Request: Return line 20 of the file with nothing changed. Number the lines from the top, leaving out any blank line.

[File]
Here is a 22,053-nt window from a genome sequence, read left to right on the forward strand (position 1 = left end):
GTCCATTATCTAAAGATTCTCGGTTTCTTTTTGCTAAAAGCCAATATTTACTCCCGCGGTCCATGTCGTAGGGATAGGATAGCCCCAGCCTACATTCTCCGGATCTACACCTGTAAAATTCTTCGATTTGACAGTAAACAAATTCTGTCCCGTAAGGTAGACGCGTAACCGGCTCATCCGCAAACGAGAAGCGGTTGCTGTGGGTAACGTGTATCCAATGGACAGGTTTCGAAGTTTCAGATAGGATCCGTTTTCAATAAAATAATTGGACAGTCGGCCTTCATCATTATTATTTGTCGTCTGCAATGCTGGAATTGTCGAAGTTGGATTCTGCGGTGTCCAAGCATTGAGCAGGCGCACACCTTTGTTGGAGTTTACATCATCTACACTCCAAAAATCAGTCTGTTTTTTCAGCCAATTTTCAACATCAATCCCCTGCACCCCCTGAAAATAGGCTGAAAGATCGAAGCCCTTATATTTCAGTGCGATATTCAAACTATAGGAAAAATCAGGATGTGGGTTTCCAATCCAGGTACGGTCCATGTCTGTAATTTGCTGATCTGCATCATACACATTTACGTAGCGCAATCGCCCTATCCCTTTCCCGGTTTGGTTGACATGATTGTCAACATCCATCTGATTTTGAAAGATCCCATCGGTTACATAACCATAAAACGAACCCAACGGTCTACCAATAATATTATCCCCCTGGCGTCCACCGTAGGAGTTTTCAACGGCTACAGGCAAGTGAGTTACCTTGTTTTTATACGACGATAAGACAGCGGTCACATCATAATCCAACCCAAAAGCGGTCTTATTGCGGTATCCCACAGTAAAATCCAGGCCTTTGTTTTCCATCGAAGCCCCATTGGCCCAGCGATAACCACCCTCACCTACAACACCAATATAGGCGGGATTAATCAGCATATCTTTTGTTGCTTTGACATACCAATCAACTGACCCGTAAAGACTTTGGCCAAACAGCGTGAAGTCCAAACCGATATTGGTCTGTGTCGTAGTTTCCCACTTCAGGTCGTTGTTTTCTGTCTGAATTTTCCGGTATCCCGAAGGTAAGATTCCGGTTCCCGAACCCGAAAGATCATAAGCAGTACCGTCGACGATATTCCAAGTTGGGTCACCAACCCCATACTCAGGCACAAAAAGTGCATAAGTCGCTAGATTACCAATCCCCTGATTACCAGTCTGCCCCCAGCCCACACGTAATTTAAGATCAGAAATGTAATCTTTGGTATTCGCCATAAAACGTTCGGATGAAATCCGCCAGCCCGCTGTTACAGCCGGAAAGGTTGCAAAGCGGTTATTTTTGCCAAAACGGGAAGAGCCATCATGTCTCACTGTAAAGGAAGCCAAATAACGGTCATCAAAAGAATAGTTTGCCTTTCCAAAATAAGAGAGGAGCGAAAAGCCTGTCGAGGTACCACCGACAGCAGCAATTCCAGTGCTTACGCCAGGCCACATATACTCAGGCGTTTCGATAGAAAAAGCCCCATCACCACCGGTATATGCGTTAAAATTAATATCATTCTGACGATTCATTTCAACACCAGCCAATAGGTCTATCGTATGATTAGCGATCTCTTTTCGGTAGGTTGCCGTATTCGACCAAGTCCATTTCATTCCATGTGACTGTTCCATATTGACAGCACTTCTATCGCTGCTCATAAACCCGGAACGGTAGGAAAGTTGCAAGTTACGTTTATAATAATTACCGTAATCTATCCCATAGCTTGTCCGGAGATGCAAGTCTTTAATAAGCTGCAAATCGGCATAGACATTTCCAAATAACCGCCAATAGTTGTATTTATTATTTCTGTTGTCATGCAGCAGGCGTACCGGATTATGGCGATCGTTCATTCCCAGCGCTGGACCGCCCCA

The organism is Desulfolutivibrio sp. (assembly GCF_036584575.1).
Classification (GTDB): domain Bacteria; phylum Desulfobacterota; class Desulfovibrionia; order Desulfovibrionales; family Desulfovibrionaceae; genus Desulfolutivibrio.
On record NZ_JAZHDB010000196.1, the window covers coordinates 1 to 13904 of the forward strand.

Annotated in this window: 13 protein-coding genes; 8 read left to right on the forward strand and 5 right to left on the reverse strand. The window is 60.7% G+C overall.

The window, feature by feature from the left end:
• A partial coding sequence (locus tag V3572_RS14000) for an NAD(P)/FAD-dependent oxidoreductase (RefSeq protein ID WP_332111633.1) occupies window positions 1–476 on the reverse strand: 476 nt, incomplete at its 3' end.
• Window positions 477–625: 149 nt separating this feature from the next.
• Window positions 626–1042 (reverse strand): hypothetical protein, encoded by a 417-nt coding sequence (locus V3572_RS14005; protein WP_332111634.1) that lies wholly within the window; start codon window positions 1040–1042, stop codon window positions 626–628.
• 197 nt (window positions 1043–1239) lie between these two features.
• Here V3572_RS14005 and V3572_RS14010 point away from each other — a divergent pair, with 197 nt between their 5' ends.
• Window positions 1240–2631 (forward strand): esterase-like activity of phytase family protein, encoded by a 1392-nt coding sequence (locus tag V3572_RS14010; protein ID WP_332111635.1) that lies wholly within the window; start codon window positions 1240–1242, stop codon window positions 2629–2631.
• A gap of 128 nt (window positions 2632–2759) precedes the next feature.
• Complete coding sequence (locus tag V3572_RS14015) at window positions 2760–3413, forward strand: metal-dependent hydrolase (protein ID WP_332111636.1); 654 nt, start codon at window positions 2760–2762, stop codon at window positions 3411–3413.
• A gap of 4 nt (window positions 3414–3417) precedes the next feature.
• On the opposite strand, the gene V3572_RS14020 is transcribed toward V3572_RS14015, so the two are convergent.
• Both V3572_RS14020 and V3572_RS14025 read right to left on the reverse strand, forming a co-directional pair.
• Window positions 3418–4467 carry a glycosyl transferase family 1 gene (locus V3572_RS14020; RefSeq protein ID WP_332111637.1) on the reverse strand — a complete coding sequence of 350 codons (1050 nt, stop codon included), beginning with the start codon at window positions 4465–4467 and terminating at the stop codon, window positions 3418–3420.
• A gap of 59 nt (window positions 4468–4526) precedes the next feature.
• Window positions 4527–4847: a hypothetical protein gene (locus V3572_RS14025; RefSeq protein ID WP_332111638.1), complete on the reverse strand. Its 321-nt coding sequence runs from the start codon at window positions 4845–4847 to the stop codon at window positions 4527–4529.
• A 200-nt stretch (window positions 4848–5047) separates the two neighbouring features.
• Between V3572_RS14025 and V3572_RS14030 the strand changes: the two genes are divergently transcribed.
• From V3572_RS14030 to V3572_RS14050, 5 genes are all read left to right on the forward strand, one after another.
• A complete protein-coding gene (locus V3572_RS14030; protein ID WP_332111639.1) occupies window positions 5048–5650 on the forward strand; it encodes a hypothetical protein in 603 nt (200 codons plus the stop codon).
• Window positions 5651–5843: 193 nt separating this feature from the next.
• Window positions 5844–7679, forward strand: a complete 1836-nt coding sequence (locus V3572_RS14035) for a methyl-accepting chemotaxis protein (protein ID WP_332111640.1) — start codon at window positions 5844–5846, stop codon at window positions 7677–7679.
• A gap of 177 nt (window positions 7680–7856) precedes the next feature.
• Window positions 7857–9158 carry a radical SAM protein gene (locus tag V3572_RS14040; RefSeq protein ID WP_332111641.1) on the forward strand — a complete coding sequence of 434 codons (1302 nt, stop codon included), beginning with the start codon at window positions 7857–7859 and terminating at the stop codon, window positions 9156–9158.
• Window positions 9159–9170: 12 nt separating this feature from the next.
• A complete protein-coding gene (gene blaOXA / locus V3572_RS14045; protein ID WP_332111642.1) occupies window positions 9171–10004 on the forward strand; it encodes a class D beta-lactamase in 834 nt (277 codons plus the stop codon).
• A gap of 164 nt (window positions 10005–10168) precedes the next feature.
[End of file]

• A gap of 59 nt (window positions 4468–4526) precedes the next feature.